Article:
miRNAs perform their function by downregulating the expression of their target mRNAs at the post-transcriptional level (24). Many target genes are involved in the promotion of cancer progression. Song et al reported that miR-148b can suppress cell growth by targeting cholecystokinin B receptor (CCK-BR) in colorectal cancer (25). Yu et al revealed that miR-148a functions as a tumor suppressor by targeting CCK-BR through the inactivation of STAT3 and Akt in human gastric cancer (23). Sakamoto et al demonstrated that microRNA-148a is downregulated in gastric cancer and targets MMP7 (22). By contrast, in this study, DNMT1 was identified as a functional target of miR-148a. The re-expression of miR-148a reduced DNMT1 expression in gastric cancer. In addition, the downregulation of miR-148a increased DNMT1 expression. The luciferase report assay showed that luciferase activity was recovered from mutated-type 3′-UTR construct. Furthermore, we revealed that DNMT1 upregulated cell migration and invasion, and the upregulation of DNMT1 attenuates miR-148a-mediated inhibition on cell migration and invasion. DNMT1 as a number of DNA methyltransferase, functions as an inhibitor of several suppressor genes in various types of cancer. Hino et al demonstrated that the activation of DNA methyltransferase 1 by EBV latent membrane protein 2A leads to promoter hypermethylation of PTEN gene in gastric carcinoma (26). Zhang et al suggested that the overexpression of DNMT1 induces tumor suppressor gene hypermethylation via the Akt-NFκB pathway in gastric cancer development (27). A high DNMT protein expression was identified in 83% of primary gastric cancer patients as detected by Mutze et al (28). DNMT1 expression was also significantly associated with tumor differentiation, and the overexpression of DNMT1 was associated with poor outcome after treatment (29). DNMT1 inhibitors have been demonstrated to be useful as sensitizers for various chemotherapeutic agents or radiation in different cell lines including gastric cancer cell lines (29). Collectively DNMT1 was identified as an important target for gastric cancer development and treatment.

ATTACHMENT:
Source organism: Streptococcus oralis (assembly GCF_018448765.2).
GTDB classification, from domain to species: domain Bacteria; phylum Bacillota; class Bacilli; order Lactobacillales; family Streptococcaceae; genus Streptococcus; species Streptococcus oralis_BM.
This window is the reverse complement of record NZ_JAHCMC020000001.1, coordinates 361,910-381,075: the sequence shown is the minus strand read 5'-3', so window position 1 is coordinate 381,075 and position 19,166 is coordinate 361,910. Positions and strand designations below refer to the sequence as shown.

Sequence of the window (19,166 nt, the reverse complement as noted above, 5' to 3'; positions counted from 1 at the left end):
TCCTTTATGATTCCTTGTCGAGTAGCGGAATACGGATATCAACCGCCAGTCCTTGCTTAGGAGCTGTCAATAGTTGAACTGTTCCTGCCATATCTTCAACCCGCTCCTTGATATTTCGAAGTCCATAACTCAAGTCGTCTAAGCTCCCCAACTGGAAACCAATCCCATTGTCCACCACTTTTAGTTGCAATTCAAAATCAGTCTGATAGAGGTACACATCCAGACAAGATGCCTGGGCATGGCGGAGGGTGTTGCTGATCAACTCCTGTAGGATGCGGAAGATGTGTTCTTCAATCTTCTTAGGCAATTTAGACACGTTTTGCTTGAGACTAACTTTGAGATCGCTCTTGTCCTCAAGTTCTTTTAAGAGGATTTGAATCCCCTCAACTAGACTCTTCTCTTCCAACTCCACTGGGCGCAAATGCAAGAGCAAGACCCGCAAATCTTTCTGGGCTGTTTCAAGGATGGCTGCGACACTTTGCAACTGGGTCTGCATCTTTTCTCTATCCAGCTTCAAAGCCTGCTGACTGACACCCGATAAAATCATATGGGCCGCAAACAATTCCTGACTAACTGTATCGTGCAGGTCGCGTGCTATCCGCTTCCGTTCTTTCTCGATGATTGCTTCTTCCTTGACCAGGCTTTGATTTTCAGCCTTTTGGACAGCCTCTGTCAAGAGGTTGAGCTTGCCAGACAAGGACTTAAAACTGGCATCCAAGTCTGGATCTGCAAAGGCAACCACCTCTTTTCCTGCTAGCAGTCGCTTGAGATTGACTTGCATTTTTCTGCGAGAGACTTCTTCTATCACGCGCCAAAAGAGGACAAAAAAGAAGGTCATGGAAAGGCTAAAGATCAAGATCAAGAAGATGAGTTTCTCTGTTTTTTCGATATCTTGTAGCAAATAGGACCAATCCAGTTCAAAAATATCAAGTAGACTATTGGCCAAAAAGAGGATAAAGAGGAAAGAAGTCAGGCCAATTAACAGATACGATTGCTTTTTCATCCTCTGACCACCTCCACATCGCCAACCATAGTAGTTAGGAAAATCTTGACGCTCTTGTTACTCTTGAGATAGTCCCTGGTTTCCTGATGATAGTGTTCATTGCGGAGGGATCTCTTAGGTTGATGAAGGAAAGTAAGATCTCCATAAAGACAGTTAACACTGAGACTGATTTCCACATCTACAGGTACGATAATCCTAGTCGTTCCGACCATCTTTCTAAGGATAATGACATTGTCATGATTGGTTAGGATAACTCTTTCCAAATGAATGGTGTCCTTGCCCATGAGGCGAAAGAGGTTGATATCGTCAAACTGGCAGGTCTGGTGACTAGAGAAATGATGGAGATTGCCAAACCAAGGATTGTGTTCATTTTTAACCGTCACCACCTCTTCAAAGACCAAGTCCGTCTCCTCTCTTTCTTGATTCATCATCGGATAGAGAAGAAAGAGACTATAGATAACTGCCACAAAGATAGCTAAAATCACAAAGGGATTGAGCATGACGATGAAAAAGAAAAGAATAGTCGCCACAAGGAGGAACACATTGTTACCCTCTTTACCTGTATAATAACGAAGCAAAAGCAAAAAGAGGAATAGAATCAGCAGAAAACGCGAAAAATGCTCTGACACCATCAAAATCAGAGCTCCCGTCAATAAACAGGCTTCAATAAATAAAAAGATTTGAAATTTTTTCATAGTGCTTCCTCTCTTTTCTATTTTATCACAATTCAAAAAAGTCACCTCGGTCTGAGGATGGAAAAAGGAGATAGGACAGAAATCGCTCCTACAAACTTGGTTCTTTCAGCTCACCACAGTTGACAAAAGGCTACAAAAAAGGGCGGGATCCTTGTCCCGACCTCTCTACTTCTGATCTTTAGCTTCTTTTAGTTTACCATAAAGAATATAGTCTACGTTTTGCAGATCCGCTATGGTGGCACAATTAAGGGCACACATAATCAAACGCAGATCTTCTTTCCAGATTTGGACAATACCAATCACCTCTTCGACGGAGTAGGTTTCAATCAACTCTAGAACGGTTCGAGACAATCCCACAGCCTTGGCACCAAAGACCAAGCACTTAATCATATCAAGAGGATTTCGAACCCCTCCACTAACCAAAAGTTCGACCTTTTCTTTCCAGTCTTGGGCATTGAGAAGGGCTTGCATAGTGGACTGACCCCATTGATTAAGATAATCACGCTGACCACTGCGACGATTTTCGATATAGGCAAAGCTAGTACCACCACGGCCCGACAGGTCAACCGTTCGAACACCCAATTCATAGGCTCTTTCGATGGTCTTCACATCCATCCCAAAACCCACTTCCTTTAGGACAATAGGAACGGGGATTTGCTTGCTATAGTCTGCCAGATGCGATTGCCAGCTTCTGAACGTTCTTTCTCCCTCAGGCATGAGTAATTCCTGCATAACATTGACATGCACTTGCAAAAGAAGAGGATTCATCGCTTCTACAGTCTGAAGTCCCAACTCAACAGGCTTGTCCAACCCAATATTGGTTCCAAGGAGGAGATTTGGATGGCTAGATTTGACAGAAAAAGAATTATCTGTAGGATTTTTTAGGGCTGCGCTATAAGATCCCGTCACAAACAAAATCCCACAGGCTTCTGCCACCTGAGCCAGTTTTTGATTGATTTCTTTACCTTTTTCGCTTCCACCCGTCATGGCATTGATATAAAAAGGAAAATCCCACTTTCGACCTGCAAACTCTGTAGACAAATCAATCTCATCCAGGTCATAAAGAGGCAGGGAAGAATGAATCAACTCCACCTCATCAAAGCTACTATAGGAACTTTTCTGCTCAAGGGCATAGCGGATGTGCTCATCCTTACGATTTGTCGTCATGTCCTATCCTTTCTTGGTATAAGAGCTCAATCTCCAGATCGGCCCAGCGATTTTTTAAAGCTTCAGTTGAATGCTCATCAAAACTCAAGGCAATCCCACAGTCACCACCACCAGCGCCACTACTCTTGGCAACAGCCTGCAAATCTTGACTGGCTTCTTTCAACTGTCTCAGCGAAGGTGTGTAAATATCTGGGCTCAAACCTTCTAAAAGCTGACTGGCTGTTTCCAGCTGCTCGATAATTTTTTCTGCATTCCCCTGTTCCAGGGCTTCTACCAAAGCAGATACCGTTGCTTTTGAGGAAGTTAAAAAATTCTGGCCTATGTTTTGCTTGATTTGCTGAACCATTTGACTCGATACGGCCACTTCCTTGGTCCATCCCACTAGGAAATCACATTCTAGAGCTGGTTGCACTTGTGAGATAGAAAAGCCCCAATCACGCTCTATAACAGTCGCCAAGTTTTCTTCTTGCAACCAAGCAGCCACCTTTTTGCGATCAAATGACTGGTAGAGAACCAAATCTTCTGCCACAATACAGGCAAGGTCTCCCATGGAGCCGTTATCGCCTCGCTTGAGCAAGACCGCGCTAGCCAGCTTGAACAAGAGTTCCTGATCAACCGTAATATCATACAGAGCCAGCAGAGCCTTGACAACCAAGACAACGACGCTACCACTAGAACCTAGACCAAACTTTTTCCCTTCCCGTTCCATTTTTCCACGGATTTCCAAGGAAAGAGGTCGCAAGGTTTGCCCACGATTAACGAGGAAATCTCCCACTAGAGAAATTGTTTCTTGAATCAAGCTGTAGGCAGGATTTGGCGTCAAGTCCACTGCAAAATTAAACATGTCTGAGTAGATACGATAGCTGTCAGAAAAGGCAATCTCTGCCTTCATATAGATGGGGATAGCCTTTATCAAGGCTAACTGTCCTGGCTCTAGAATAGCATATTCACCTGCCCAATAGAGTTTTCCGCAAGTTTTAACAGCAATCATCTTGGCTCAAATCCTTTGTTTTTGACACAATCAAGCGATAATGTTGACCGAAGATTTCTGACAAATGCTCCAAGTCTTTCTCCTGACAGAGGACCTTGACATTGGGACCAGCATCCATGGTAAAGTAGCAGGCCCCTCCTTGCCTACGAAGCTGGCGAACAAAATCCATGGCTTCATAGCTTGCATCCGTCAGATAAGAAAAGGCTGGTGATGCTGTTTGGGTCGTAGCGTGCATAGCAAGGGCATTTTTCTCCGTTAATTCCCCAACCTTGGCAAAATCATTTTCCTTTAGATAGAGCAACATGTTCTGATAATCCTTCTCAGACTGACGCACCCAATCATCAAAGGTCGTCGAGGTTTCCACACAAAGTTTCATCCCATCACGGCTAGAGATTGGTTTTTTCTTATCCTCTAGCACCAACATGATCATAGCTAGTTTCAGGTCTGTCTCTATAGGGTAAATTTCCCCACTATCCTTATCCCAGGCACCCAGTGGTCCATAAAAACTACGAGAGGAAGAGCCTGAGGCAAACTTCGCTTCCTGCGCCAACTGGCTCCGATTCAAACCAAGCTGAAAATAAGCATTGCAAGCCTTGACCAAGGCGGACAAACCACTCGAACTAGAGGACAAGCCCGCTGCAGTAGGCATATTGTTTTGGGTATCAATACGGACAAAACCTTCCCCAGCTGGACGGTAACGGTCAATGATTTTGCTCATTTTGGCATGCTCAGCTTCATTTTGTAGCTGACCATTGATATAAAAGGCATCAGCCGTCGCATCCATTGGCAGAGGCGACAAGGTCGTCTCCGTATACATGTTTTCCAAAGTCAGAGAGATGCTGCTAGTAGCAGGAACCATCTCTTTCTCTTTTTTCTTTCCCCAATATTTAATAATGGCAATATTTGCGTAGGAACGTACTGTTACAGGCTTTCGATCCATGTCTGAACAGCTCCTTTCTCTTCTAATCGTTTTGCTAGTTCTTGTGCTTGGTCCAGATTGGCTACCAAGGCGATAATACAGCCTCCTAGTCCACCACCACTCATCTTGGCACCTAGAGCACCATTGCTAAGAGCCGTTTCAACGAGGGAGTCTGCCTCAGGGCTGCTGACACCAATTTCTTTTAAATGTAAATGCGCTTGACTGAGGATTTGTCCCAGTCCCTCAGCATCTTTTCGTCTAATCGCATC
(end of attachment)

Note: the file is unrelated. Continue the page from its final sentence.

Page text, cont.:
In conclusion, the present findings show that miR-148a suppresses cell invasion and migration in gastric cancer by regulating DNMT1 expression. The miR-148a/DNMT1 axis can be considered a prospective novel target for gastric cancer therapy.

Acknowledgements

Not applicable.

Funding

No funding was received.

Availability of data and materials

The datasets used and/or analyzed during the present study are available from the corresponding author on reasonable request.

Authors' contributions

HS conceived and designed the study and wrote the manuscript; XC contributed significantly to the analysis and manuscript preparation; HJ performed the data analyses; XW helped perform the analysis with constructive discussions; HY performed the histological examination of the stomach; PS sorted out experimental data; XS contributed to the conception of the study. All authors read and approved the final manuscript.

Ethics approval and consent to participate

Written informed consent for samples was obtained from the patients. The study was approved by the Clinical Research Ethics Committee of Weihai Central Hospital.

Consent for publication

Not applicable.

Competing interests

The authors declare that they have no competing interests.

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April 2018
Volume 15 Issue 4

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APA
Shi, H., Chen, X., Jiang, H., Wang, X., Yu, H., Sun, P., & Sui, X. (2018). miR-148a suppresses cell invasion and migration in gastric cancer by targeting DNA methyltransferase 1. Oncology Letters, 15, 4944-4950. https://doi.org/10.3892/ol.2018.7907
MLA
Shi, H., Chen, X., Jiang, H., Wang, X., Yu, H., Sun, P., Sui, X."miR-148a suppresses cell invasion and migration in gastric cancer by targeting DNA methyltransferase 1". Oncology Letters 15.4 (2018): 4944-4950.
Chicago
Shi, H., Chen, X., Jiang, H., Wang, X., Yu, H., Sun, P., Sui, X."miR-148a suppresses cell invasion and migration in gastric cancer by targeting DNA methyltransferase 1". Oncology Letters 15, no. 4 (2018): 4944-4950. https://doi.org/10.3892/ol.2018.7907